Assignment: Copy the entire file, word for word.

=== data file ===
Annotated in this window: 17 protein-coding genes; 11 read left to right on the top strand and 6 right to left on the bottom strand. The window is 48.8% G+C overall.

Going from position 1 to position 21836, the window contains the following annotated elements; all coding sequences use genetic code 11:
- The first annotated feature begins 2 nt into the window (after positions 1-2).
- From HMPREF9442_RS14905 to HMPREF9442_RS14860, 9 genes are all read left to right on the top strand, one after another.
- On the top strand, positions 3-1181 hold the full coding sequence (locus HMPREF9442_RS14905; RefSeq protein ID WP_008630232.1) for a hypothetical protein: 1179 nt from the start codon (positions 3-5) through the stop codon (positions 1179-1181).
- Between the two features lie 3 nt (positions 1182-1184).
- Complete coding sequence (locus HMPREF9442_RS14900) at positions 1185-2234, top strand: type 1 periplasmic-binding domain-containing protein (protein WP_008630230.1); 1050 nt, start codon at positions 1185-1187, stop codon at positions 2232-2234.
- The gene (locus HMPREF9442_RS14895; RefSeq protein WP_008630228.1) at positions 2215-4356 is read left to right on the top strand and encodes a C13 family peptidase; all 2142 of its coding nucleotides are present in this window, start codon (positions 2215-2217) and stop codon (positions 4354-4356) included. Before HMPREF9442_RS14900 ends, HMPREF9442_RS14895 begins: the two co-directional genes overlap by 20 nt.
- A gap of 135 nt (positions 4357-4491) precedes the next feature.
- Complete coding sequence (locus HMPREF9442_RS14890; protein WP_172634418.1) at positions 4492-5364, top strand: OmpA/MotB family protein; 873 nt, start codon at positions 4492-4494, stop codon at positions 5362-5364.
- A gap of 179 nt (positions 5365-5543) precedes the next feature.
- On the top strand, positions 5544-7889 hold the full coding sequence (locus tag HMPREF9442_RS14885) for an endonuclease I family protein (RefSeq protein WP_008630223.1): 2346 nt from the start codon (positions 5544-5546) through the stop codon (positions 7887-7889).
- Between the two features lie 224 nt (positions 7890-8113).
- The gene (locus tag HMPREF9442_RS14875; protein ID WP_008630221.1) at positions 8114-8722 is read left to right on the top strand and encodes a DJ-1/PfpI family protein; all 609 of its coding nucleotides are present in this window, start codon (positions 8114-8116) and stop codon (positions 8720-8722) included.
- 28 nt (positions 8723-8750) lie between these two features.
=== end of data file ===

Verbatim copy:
Annotated in this window: 17 protein-coding genes; 11 read left to right on the top strand and 6 right to left on the bottom strand. The window is 48.8% G+C overall.

Going from position 1 to position 21836, the window contains the following annotated elements; all coding sequences use genetic code 11:
- The first annotated feature begins 2 nt into the window (after positions 1-2).
- From HMPREF9442_RS14905 to HMPREF9442_RS14860, 9 genes are all read left to right on the top strand, one after another.
- On the top strand, positions 3-1181 hold the full coding sequence (locus HMPREF9442_RS14905; RefSeq protein ID WP_008630232.1) for a hypothetical protein: 1179 nt from the start codon (positions 3-5) through the stop codon (positions 1179-1181).
- Between the two features lie 3 nt (positions 1182-1184).
- Complete coding sequence (locus HMPREF9442_RS14900) at positions 1185-2234, top strand: type 1 periplasmic-binding domain-containing protein (protein WP_008630230.1); 1050 nt, start codon at positions 1185-1187, stop codon at positions 2232-2234.
- The gene (locus HMPREF9442_RS14895; RefSeq protein WP_008630228.1) at positions 2215-4356 is read left to right on the top strand and encodes a C13 family peptidase; all 2142 of its coding nucleotides are present in this window, start codon (positions 2215-2217) and stop codon (positions 4354-4356) included. Before HMPREF9442_RS14900 ends, HMPREF9442_RS14895 begins: the two co-directional genes overlap by 20 nt.
- A gap of 135 nt (positions 4357-4491) precedes the next feature.
- Complete coding sequence (locus HMPREF9442_RS14890; protein WP_172634418.1) at positions 4492-5364, top strand: OmpA/MotB family protein; 873 nt, start codon at positions 4492-4494, stop codon at positions 5362-5364.
- A gap of 179 nt (positions 5365-5543) precedes the next feature.
- On the top strand, positions 5544-7889 hold the full coding sequence (locus tag HMPREF9442_RS14885) for an endonuclease I family protein (RefSeq protein WP_008630223.1): 2346 nt from the start codon (positions 5544-5546) through the stop codon (positions 7887-7889).
- Between the two features lie 224 nt (positions 7890-8113).
- The gene (locus tag HMPREF9442_RS14875; protein ID WP_008630221.1) at positions 8114-8722 is read left to right on the top strand and encodes a DJ-1/PfpI family protein; all 609 of its coding nucleotides are present in this window, start codon (positions 8114-8116) and stop codon (positions 8720-8722) included.
- 28 nt (positions 8723-8750) lie between these two features.